A pipe table is an ideal project when you need a side table but have a challenging space to fill. Such was the case with Hubs’ mancave. When I was laying out our basement design, I have to admit that I took most of the square footage for my craft studio! That left Hubs with little space on either side of his La-Z-boy! And you know all too well, he’s gonna need somewhere to put his snacks!
Does anyone remember tinker toys? If you enjoyed those as a kid, you’ll love this more adult version in this project 😉.
You will Need:
- 4 flanges
- 4 x 12″ pipe
- 4 x 7 1/2″ pipe
- 6 x 2 1/4″ T’s
- 4 caps
- 4 x 3 1/2″ pipe
- 2 x 9″ pipe
- 1 1/2″ connector
- 26″ x 16″ pine board for top
- 22 1/2″ x 9 1/2″ pine board for shelf. The shelf is optional and not shown. Hubs added it later. This measurement fits directly on top of the horizontal pipe but could be made bigger and notched around the corners.
- Stain in your choice of colour
- Top coat
Now, back to the pipe table! Hubs built his table bases to be 24″ high x 21″ long x 12″ deep. With the top on, the dimensions are 26″ x 16″. However, you’ll need to play with the pipe length to develop the dimensions you need for your own space.
Hubs started by building one of the sides in the form of the letter ‘H’. From the bottom: a cap, 7 1/2″ pipe, t-connector, 12″ pipe, then the flange. Coming off the T is a 3 1/2″ pipe. To that, he added another T and then another 3 1/2″ pipe. To complete the other side, you’ll repeat the steps in bold. Build another ‘H’ for a total of two.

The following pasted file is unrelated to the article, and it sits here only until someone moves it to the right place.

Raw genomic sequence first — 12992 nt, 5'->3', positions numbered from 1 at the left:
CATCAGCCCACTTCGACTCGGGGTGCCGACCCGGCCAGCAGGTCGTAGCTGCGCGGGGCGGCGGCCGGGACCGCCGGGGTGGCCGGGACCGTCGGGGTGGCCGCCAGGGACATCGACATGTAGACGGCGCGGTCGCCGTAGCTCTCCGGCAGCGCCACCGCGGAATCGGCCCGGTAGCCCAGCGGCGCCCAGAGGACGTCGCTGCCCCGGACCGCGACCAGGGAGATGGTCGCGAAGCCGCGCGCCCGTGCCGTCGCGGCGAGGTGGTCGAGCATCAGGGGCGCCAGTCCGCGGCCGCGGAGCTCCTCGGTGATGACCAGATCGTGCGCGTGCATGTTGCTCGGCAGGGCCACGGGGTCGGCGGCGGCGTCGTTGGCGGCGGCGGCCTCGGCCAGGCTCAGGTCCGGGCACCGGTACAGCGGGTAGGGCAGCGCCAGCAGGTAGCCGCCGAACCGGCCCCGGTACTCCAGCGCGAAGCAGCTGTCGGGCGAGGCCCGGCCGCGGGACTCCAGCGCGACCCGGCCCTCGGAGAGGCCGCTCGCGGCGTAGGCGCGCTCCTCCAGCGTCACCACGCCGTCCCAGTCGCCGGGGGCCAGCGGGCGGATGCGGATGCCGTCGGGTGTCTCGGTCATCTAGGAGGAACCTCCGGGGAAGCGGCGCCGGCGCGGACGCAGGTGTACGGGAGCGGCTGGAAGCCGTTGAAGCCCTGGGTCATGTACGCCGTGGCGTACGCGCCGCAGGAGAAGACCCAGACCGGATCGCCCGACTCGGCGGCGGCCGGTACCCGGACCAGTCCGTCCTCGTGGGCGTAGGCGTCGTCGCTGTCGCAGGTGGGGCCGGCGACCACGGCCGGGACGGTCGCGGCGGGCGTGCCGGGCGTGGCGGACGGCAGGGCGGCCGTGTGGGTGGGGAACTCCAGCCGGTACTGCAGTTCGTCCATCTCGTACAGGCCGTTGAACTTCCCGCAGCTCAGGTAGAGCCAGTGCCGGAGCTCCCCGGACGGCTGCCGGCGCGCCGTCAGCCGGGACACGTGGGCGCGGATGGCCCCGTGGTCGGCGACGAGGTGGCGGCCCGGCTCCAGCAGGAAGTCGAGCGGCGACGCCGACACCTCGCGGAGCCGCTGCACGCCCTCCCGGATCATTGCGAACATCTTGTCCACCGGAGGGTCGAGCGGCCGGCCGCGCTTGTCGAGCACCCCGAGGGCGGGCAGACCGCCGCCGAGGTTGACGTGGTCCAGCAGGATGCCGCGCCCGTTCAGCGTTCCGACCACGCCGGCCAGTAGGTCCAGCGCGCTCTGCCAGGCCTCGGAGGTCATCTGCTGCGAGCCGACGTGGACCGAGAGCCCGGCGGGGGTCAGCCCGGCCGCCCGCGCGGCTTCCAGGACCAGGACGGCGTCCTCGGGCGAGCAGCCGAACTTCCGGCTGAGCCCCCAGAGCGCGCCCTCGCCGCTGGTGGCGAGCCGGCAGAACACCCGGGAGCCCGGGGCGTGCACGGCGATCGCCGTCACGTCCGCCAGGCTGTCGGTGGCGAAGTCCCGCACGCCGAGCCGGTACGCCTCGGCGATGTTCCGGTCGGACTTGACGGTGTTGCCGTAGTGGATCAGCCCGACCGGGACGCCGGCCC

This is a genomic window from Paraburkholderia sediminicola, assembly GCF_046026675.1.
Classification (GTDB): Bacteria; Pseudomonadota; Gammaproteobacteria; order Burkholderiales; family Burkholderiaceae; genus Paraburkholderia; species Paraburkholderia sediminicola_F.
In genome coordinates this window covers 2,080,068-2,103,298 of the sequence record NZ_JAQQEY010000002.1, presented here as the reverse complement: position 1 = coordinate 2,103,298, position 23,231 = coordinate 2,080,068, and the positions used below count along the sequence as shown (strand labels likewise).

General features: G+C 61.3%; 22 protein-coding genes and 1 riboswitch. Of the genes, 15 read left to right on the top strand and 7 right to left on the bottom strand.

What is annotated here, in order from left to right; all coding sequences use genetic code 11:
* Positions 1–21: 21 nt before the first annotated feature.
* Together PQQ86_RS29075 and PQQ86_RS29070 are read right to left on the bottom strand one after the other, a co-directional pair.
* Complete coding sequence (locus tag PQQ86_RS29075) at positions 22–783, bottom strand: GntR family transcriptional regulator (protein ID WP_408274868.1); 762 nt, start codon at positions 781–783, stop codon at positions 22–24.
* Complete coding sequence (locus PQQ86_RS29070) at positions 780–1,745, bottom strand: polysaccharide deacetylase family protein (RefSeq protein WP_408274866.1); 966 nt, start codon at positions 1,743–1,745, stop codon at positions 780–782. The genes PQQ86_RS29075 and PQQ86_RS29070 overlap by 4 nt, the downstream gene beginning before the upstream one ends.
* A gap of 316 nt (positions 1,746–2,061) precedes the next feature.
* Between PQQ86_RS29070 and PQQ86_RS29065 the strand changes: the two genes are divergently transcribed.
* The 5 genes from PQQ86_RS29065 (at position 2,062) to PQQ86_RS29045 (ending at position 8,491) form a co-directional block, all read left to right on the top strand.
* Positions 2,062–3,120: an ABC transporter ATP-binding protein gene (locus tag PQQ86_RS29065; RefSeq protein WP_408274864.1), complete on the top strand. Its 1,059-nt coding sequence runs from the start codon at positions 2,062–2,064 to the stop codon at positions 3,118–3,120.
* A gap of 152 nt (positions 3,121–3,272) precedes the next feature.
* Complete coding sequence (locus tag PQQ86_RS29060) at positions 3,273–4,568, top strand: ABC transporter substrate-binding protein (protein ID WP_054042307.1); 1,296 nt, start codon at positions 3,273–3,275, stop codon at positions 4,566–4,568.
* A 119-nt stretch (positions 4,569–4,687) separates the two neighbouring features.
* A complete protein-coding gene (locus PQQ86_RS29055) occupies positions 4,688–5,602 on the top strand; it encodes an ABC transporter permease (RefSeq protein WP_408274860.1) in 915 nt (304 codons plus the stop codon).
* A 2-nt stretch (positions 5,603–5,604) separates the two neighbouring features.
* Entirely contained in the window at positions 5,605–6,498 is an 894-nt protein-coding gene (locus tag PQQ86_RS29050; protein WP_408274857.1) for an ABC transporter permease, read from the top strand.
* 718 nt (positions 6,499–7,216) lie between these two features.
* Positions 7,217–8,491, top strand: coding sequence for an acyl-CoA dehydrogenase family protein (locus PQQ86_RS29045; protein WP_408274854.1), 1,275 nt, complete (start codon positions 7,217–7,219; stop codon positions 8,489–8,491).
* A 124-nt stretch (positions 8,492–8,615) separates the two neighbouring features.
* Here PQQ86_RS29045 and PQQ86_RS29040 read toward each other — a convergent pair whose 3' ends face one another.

As he was building, Hubs put everything together loosely at first to ensure the base would fit the space (so he could take it apart and rebuild if necessary). Pipes can be difficult to get apart again so it was only when he was done that he tightened everything up.
Now that you have two ‘H’s’, connect them by threading into the T’s one 12 ” pipe followed by one 1 1/2″ connector in the middle, then another 12″ pipe. At this point it will look like what you see below:
Seal with a Clear Top Coat
Once the bases were together, Hubs transferred them into the garage. On top of a piece of cardboard, he elevated each one on wood blocks so he could spray right down to the bottom.
Then Hubs sprayed them with a protective top coat and let it dry.
Although you won’t really see them, Hubs also applied some bluing liquid to the screws to darken them to match the pipes.
They were mounted onto a piece of cardboard and also top coated with the clear spray.
Once dry, Hubs brought the bases back in. Turning them upside dow, he applied felt on the bottom of the caps to protect the hardwood.
Before cutting the pine, Hubs cut a spare piece of board to test fit the top.
The left side of the couch is where it’s the tightest fit. The dimensions of the top gives him just enough space to display his retro phone, remote controls and headphones (the stand for those is also built from pipes!).
At this point you can see if you’ll need to adjust the size of the top. Once happy with the size, Hubs cut the pine boards then stained and sealed them. Be sure to give them a few coats of clear to protect from spills. The screws you saw earlier are used to attach the flanges to the underside of the top.
What Every Mancave Needs!
The pine top looks rustic; perfect for a mancave.
But you won’t see much of it once all the stuff goes back on!
Hubs paired back to just his phone and TV remote control caddy. I built that for him as a surprise out of much smaller pipe.
Pinning is always welcome and appreciated 😉!